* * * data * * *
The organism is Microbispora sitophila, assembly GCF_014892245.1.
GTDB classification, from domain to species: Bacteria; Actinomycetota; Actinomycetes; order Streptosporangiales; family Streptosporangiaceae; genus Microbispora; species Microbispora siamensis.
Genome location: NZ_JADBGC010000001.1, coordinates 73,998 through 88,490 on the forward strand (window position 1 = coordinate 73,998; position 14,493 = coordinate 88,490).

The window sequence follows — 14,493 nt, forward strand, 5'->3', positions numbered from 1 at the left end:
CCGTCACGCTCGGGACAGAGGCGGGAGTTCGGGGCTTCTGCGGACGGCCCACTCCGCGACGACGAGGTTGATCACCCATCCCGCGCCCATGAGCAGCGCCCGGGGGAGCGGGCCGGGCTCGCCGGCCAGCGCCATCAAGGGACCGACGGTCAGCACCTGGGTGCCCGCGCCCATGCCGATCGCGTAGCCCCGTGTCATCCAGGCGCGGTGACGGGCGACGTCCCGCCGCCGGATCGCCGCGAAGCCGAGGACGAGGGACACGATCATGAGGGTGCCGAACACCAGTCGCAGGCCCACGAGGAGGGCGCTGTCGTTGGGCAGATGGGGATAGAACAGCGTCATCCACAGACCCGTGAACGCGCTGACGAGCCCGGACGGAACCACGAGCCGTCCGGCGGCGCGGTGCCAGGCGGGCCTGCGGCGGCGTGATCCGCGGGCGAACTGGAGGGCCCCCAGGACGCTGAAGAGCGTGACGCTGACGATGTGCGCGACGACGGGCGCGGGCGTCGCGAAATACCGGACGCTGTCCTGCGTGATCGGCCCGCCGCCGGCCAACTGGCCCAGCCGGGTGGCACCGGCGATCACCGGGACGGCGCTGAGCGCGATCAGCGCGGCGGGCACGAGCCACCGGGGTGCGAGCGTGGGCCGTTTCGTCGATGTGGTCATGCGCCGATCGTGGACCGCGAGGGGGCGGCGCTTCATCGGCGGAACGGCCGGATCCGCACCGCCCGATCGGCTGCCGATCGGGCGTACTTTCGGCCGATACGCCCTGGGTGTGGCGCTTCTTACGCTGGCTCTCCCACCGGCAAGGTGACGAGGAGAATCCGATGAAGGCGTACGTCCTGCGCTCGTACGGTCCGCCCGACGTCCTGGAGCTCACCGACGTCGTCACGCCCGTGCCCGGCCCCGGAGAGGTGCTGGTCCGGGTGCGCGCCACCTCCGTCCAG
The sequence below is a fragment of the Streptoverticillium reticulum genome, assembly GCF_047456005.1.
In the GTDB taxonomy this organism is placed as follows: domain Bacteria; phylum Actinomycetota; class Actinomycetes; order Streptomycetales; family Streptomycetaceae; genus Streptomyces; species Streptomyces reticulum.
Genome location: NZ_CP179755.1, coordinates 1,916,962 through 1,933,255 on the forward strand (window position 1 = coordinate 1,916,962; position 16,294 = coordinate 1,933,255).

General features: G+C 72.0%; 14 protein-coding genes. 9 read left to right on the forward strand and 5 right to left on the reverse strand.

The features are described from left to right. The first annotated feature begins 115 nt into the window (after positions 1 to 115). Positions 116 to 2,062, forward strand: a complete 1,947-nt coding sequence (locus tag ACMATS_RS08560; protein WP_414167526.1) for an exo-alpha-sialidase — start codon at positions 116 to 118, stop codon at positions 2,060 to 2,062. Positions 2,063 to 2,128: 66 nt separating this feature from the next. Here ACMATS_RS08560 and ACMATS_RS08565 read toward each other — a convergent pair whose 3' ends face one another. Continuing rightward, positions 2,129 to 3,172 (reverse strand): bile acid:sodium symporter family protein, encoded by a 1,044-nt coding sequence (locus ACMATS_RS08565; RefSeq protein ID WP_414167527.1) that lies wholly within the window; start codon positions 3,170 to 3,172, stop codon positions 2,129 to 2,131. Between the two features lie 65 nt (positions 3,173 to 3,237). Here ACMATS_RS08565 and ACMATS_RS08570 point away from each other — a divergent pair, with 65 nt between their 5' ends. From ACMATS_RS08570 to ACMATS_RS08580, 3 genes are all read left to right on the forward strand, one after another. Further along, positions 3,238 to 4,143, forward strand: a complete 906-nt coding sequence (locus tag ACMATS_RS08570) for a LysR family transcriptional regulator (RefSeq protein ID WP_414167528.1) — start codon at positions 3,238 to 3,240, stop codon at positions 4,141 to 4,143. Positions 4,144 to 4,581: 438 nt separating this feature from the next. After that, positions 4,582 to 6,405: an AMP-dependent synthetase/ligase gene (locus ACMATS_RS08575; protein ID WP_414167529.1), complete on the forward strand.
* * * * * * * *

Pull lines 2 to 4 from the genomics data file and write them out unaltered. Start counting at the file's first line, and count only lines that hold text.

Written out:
GTDB classification, from domain to species: Bacteria; Actinomycetota; Actinomycetes; order Streptosporangiales; family Streptosporangiaceae; genus Microbispora; species Microbispora siamensis.
Genome location: NZ_JADBGC010000001.1, coordinates 73,998 through 88,490 on the forward strand (window position 1 = coordinate 73,998; position 14,493 = coordinate 88,490).

The window sequence follows — 14,493 nt, forward strand, 5'->3', positions numbered from 1 at the left end: